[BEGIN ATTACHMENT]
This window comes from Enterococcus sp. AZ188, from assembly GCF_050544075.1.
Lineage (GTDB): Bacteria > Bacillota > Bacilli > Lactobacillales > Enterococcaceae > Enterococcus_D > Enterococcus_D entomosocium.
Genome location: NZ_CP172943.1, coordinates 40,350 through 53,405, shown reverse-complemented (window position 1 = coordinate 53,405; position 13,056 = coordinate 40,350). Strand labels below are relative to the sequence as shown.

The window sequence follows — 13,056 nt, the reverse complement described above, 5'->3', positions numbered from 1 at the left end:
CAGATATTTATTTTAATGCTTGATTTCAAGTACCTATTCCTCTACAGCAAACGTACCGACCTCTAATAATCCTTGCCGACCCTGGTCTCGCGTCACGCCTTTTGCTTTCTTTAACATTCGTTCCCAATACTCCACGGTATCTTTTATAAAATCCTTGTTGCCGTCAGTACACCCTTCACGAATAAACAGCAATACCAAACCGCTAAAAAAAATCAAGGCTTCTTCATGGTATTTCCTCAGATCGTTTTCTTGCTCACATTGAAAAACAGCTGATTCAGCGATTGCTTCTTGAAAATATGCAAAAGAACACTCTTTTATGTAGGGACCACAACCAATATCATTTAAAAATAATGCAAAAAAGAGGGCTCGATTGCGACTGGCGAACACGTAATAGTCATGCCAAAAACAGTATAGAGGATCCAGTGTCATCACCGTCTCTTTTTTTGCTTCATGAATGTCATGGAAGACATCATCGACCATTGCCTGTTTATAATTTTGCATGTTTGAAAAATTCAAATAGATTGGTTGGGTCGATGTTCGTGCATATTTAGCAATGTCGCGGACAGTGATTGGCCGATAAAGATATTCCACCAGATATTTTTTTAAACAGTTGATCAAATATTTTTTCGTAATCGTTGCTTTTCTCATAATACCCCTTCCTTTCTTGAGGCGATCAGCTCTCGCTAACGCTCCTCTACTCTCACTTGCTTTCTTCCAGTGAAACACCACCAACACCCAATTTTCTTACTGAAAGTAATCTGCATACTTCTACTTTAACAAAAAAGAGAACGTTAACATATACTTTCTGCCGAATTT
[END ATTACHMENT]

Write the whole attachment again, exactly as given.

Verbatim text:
This window comes from Enterococcus sp. AZ188, from assembly GCF_050544075.1.
Lineage (GTDB): Bacteria > Bacillota > Bacilli > Lactobacillales > Enterococcaceae > Enterococcus_D > Enterococcus_D entomosocium.
Genome location: NZ_CP172943.1, coordinates 40,350 through 53,405, shown reverse-complemented (window position 1 = coordinate 53,405; position 13,056 = coordinate 40,350). Strand labels below are relative to the sequence as shown.

The window sequence follows — 13,056 nt, the reverse complement described above, 5'->3', positions numbered from 1 at the left end:
CAGATATTTATTTTAATGCTTGATTTCAAGTACCTATTCCTCTACAGCAAACGTACCGACCTCTAATAATCCTTGCCGACCCTGGTCTCGCGTCACGCCTTTTGCTTTCTTTAACATTCGTTCCCAATACTCCACGGTATCTTTTATAAAATCCTTGTTGCCGTCAGTACACCCTTCACGAATAAACAGCAATACCAAACCGCTAAAAAAAATCAAGGCTTCTTCATGGTATTTCCTCAGATCGTTTTCTTGCTCACATTGAAAAACAGCTGATTCAGCGATTGCTTCTTGAAAATATGCAAAAGAACACTCTTTTATGTAGGGACCACAACCAATATCATTTAAAAATAATGCAAAAAAGAGGGCTCGATTGCGACTGGCGAACACGTAATAGTCATGCCAAAAACAGTATAGAGGATCCAGTGTCATCACCGTCTCTTTTTTTGCTTCATGAATGTCATGGAAGACATCATCGACCATTGCCTGTTTATAATTTTGCATGTTTGAAAAATTCAAATAGATTGGTTGGGTCGATGTTCGTGCATATTTAGCAATGTCGCGGACAGTGATTGGCCGATAAAGATATTCCACCAGATATTTTTTTAAACAGTTGATCAAATATTTTTTCGTAATCGTTGCTTTTCTCATAATACCCCTTCCTTTCTTGAGGCGATCAGCTCTCGCTAACGCTCCTCTACTCTCACTTGCTTTCTTCCAGTGAAACACCACCAACACCCAATTTTCTTACTGAAAGTAATCTGCATACTTCTACTTTAACAAAAAAGAGAACGTTAACATATACTTTCTGCCGAATTT